Matthew Parish is an international lawyer, but not just any international lawyer. In the preface to his 2011 book “Mirages of International Justice: The Elusive Pursuit of Transnational Legal Order”, Matthew Parish writes among other things that: “[i]nternational courts exist purporting to mete out international justice. Yet this image, so carefully cultivated, is a charade. International courts exist not to resolve disputes, but to cement their ever tenuous positions and pursue the growth of yet more international law.” So, he is actually a cynical international lawyer, which corresponds well with one of the positions he holds, as indicated in his professional biography, that of a Co-Chair of the International Law Association’s Committee on the Accountability of International Organizations. Phew. It is quite surprising that Matthew, who is in his mid- or late thirties now and has not been around for too long, has become so cynical and distrustful of the Lady (International) Justice. Let us then try to track the origins of this disillusionment.
In the preface to his above-mentioned book, he goes back to the time when he first became interested in international law and writes: “I first became interested in international law, and by extension the international organizations that propagate it, when I worked for two such institutions. One was World Bank (until 2005); the other was the Office of the High Representative of Bosnia and
(until 2007).” Combining the results of empirical and theoretical research, Matthew concludes: “In time, I came to realise that absence of legal or any other kind of accountability was a recurrent feature of international organizations... they are unpleasant places to work. Unaccountable to anyone, their managers setting their own direction without reference to national or international law or the wishes or interests of their donors, staff become freed from the common decencies expected in civilized workplaces... Sexual and other sorts of harassment are known to be rife, as are corruption and nepotism.” Whether this specifically refers to OHR or WB or both remains unclear. However, there is no doubt that from late 2007 until now, Matthew excessively commented on the Office of the High Representative in Herzegovina Sarajevo and did not even make a passing reference to the World Bank in Let us then have a look at the nature of his writings. Washington D.C.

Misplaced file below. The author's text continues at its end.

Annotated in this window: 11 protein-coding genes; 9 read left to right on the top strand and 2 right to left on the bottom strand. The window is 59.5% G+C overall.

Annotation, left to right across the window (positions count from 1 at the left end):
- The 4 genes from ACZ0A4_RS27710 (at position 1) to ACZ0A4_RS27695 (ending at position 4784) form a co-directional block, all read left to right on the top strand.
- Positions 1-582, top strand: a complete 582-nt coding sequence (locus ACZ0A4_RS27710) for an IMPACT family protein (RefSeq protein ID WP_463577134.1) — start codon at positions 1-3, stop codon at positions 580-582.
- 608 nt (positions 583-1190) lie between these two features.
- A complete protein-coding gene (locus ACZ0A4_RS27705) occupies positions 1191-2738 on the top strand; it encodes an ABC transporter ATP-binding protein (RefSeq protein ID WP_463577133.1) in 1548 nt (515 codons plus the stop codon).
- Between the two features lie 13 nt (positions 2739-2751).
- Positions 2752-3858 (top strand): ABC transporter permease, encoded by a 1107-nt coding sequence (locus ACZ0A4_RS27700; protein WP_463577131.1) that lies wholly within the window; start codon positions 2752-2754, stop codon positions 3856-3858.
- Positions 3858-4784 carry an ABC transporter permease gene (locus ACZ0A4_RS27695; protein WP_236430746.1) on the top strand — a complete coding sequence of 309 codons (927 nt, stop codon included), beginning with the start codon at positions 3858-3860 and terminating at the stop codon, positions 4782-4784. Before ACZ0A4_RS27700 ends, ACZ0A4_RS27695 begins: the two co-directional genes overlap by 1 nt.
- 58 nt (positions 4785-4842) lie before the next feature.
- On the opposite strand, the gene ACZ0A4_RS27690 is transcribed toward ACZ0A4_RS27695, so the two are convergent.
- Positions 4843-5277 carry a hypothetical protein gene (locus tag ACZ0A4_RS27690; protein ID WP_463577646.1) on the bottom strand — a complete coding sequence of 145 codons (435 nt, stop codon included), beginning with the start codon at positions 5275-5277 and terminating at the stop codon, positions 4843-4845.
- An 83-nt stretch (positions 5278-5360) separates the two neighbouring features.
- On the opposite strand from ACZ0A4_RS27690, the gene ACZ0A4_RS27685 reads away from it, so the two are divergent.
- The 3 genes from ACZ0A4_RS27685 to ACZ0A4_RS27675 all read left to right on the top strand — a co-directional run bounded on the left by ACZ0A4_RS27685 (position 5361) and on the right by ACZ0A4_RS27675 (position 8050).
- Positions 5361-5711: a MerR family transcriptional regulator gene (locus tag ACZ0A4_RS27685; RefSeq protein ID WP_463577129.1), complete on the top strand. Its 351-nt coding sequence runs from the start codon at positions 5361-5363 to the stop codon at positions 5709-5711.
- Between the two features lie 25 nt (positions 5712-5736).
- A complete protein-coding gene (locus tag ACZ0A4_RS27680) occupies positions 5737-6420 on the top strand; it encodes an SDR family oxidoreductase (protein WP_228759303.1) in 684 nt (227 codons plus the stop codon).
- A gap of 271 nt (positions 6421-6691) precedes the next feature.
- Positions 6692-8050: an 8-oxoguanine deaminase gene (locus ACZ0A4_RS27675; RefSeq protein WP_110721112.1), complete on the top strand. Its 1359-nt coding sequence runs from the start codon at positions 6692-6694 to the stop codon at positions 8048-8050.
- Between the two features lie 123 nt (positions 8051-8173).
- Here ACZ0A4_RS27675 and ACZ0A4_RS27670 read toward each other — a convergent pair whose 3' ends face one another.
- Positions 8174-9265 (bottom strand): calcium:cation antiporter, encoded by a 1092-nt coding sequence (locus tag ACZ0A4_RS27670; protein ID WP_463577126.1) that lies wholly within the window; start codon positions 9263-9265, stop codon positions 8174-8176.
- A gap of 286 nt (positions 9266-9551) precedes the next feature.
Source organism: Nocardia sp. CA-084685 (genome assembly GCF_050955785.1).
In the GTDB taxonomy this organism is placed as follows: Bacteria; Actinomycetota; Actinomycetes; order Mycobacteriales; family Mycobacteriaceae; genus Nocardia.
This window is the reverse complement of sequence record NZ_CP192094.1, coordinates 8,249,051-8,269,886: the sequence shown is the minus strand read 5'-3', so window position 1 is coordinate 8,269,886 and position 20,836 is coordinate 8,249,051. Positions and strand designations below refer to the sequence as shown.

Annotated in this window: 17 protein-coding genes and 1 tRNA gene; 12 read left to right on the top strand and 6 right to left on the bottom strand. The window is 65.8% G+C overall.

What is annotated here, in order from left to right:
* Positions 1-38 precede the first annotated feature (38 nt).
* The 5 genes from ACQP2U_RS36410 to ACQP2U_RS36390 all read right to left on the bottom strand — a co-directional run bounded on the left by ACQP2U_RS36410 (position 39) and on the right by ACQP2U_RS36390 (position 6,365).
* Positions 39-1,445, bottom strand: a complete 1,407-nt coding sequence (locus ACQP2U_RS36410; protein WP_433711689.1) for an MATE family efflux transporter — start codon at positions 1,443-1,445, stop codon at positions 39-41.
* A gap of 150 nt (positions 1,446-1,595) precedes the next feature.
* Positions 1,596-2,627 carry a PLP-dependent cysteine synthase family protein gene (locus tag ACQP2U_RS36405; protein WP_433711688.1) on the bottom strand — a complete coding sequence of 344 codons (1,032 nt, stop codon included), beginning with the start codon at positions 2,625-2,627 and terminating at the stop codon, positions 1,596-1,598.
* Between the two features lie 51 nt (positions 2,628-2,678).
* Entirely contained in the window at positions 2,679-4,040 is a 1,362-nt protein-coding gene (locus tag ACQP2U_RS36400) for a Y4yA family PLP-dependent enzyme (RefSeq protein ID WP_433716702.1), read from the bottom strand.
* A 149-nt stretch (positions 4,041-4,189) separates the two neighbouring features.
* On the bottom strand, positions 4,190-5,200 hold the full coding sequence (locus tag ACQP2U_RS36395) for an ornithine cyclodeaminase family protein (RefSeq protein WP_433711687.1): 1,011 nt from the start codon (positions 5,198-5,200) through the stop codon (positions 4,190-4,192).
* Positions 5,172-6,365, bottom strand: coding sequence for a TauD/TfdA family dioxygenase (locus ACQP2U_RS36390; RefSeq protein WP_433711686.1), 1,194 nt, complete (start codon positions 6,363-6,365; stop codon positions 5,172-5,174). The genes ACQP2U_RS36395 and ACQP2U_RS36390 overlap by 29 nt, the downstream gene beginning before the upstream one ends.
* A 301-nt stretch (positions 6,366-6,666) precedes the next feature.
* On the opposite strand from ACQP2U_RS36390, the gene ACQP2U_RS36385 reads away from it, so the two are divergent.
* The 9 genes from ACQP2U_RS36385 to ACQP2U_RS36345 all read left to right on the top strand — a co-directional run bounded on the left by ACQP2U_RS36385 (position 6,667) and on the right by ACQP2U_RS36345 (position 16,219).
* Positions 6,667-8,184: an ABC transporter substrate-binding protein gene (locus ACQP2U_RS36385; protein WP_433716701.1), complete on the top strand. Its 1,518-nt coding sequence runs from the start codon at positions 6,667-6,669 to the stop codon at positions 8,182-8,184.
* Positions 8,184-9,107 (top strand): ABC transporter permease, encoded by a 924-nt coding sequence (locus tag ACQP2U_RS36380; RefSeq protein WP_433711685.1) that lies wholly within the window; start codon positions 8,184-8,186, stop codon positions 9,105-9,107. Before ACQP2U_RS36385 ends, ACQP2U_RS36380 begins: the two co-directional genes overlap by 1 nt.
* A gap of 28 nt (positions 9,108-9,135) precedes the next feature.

Shortly after leaving the OHR, more precisely in December 2007, Matthew published an article entitled “The Demise of the
Dayton Protectorate” in Journal of Intervention and in which he basically argued that the Office of the High Representative should close its doors as “colonial dictatorship is no longer an appropriate mode of engagement”. His principal objection to this institution, as espoused in the article, concerns its practice of dismissal of public officials believed to obstruct implementation of the Dayton Peace Agreement without due process, which in Matthew’s view, is the overarching human rights and democratic issue in the post-Dayton State Building . His dislike for “the international colonial governor” and the use of the so called Bonn powers was instantly picked up by the Republika Srpska Government, which, in its 2008 Report to the UN Security Council wrote: “Understandably, the continued use of peremptory decree and removal powers some thirteen years after the end of hostilities – has also been much criticized by legal and international relations scholars and experts. Critics include former international officials who have served in BiH.” Matthew’s name is mentioned only in the footnote, but by the time Republika Srpska dispatched its fifth and sixth reports to the UN Security Council in May and November 2011 respectively, former Chief Legal Advisor to the International Supervisor of Brčko, Matthew T. Parish made it to the body of the report. In this period (from 2009 to 2011), Matthew published a series of articles and reports such as “Republika Srpska – After Independence”, “Milorad Dodik and the politics of referendum”, “Serb Machiavelli Has Bosnia’s Future in His Hands”, “The Court of Bosnia and Herzegovina faces ‘inevitable collapse’”, “The silent passing of Bosnian proconsulship”, “The unfortunate case of Dragomir Andan” and even “Kosovo Ruling Reveals World Court’s Darker Side”, which eerily coincide with the priorities on the RS Government agenda such as closure of the OHR, undermining of the state institutions, non-recognition of Kosovo, to name only a few. By ticking all these boxes on the RS Government agenda, Matthew made a successful transition from a disillusioned and cynical international lawyer to an overly enthusiastic mouthpiece of the Government of Republika Srpska. No mean feat in itself! Bosnia and Herzegovina